The big box gets smaller

walmart neighborhood market

A Walmart Neighborhood Market in Chicago.

The Capital Region has one of the world's largest Walmart stores -- and soon, it will have one of the smaller ones, too.

Walmart announced today that the Mansion Square project in Niskayuna will include a "Walmart Neighborhood Market" -- a scaled-down supermarket version of the chain's traditional mega-mart. It will be first such store in the state. [Biz Review] [TU]

A Walmarket (we made that name up) offers "fresh produce, meat and dairy products, bakery and deli items, household supplies, health and beauty aids and a pharmacy." The company's website says the stores were designed as "a smaller-footprint option for communities in need of a pharmacy, affordable groceries and merchandise." The stores are about 38,000 square feet, which is roughly the same size as one of the small Price Choppers and about twice the size of the new Trader Joe's. (It's a little bigger than the new Honest Weight and the planned Whole Foods at Colonie Center.)

There are about 200 of these stores around the nation, and the chain appears to be pushing the format. Among the places they've recently opened: Georgia, Miami, and Orange County (California). [Atlanta Business Chronicle] [Miami Herald] [Orange County Register]

The idea of another Walmart doesn't really do much for us, but this smaller version could be a good sign.

The last few decades have seen the rise of the supercenter -- huge, 100,000+ square foot stores. And if you're going to build a store that big, you need a lot of space, not only for the building but also for the enormous parking lot to go with it. The need for space pretty much eliminates most urban areas from the list of potential locations.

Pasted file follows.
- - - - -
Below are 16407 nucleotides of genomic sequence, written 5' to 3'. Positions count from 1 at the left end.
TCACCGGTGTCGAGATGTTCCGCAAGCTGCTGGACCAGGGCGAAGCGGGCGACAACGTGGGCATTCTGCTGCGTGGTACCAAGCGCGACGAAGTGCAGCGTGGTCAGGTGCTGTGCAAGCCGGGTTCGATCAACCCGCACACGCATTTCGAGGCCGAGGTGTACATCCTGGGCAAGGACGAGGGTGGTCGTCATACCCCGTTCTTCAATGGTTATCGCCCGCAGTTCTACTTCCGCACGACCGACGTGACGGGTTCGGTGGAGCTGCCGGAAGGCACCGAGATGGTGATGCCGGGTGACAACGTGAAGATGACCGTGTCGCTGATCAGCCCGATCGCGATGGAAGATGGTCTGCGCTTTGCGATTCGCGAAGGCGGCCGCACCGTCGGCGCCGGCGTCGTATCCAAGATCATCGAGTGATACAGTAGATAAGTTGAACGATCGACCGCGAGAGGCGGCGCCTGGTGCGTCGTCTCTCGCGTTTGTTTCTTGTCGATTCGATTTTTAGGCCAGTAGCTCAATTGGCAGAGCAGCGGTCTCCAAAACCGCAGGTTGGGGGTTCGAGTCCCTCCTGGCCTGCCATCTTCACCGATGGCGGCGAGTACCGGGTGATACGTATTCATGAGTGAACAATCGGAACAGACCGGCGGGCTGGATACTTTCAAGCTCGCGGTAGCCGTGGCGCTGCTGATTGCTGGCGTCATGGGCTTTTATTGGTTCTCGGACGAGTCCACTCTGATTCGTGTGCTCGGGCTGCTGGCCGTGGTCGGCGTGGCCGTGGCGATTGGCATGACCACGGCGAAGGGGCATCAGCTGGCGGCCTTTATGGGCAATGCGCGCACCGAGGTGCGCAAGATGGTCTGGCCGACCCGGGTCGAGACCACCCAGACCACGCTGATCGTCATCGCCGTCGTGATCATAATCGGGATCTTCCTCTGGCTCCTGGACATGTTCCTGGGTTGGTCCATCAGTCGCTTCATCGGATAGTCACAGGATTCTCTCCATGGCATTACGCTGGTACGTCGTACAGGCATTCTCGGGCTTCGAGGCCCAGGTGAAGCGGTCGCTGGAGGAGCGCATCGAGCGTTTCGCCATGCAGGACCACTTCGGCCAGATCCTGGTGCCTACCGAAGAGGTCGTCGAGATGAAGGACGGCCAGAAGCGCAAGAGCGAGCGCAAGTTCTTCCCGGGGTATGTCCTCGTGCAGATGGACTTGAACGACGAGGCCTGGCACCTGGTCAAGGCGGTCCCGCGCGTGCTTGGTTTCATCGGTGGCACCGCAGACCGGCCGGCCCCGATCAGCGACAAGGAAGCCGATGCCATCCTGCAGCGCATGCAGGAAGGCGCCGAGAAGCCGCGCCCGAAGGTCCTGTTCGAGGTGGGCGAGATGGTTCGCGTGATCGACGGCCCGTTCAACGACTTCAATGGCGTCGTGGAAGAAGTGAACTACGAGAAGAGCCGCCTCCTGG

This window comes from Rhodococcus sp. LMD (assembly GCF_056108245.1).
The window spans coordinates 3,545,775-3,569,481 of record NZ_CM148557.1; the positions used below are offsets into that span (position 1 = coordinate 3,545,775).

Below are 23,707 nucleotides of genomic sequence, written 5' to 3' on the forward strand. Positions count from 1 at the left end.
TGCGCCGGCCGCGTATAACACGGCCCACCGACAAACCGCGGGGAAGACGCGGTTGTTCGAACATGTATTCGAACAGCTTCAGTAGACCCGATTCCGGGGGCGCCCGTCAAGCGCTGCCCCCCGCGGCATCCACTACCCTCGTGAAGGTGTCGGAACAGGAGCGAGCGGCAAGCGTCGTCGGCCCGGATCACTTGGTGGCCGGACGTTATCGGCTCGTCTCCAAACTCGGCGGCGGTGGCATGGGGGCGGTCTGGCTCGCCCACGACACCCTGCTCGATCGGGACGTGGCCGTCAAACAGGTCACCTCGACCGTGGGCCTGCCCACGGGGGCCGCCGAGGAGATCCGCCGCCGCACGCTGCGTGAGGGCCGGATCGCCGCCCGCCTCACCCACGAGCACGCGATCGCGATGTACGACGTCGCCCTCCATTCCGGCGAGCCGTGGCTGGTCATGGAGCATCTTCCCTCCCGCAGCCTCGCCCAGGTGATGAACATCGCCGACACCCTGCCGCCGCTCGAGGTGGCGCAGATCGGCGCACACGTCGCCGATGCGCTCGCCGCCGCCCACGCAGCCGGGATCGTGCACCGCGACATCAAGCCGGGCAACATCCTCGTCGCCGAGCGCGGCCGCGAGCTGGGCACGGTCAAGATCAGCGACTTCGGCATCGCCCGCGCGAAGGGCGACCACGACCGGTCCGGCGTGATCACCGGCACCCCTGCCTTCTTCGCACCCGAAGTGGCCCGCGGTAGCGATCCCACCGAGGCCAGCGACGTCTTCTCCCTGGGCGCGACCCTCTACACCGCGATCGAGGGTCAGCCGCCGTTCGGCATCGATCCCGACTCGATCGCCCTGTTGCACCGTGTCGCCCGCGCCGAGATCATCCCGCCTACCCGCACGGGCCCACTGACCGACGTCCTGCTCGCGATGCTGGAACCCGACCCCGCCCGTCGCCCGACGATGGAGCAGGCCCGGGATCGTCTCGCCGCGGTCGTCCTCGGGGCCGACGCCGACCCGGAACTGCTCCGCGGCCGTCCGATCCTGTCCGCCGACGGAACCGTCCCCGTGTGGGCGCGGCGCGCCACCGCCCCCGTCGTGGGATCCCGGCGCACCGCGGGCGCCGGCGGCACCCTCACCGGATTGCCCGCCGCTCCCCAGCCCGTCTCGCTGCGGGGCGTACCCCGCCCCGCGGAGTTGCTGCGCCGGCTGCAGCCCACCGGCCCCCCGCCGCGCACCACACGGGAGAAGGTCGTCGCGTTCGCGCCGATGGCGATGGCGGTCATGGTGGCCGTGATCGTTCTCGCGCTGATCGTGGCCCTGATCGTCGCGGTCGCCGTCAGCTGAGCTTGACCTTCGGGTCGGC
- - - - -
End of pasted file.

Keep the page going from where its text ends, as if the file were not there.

But a 40,000 square foot store widens the field of possible locations considerably. And for a company like Walmart to be pushing such stores, it must think there's a lot of opportunity to make money with them.

price chopper downtown saratoga interior
The Railroad Place Price Chopper in downtown Saratoga Springs.

Walmart's not the only company that has this in mind. Locally, Price Chopper's new store in downtown Saratoga also follows the small-box trend. You should check it out some time -- it's a nice store. And it continues the Chopper's commitment to the Capital Region's urban areas. Because whatever you might think about Price Chopper, the company has resisted the big box tide by keeping relatively small stores open in urban areas. Without those stores, many parts of the Capital Region wouldn't have easy access to a supermarket.

So the small-box trend could be a good thing for the future of urban areas, both here and elsewhere. No matter how many apartments are occupied in downtown Albany (or Troy, or wherever), nobody was ever going to build a 100,000-square-foot supercenter there. But one of these smaller-scale stores? That seems possible. Someday.

Earlier on AOA:
+ Where the supermarkets are -- and aren't
+ Honest Weight is aiming to open its new location in May 2013
+ Whole Foods is coming to Albany
+ Oh, Whole Foods, why Colonie Center?

Walmart photo: Walmart


"And it continues the Chopper's commitment to the Capital Region's urban areas."

Really? According to the AOA supermarket map above, the only grocery store store that serves all residents south east of Washington Park (including Hudson/Park, Center Square, Downtown Albany, Mansion Area, most of Sheridan / Ten Broeck, and more) is the world's most dilapidated Price Chopper. Some commitment!

Please tell me they sell souls like at all the other Walmarts. Also, can I wear my pjs when I shop there?

Price Chopper, Hannaford or Shoprite should be fighting to put one of these in all the local urban downtowns. But they have always ignored those areas. If WalMart is what it takes to get a grocery store in downtown Albany, I'm all for it.

Aldi's is also doing a good job with urban stores. Too bad we don't have any elected leaders in Albany who care about downtown and are working to bring grocery store there.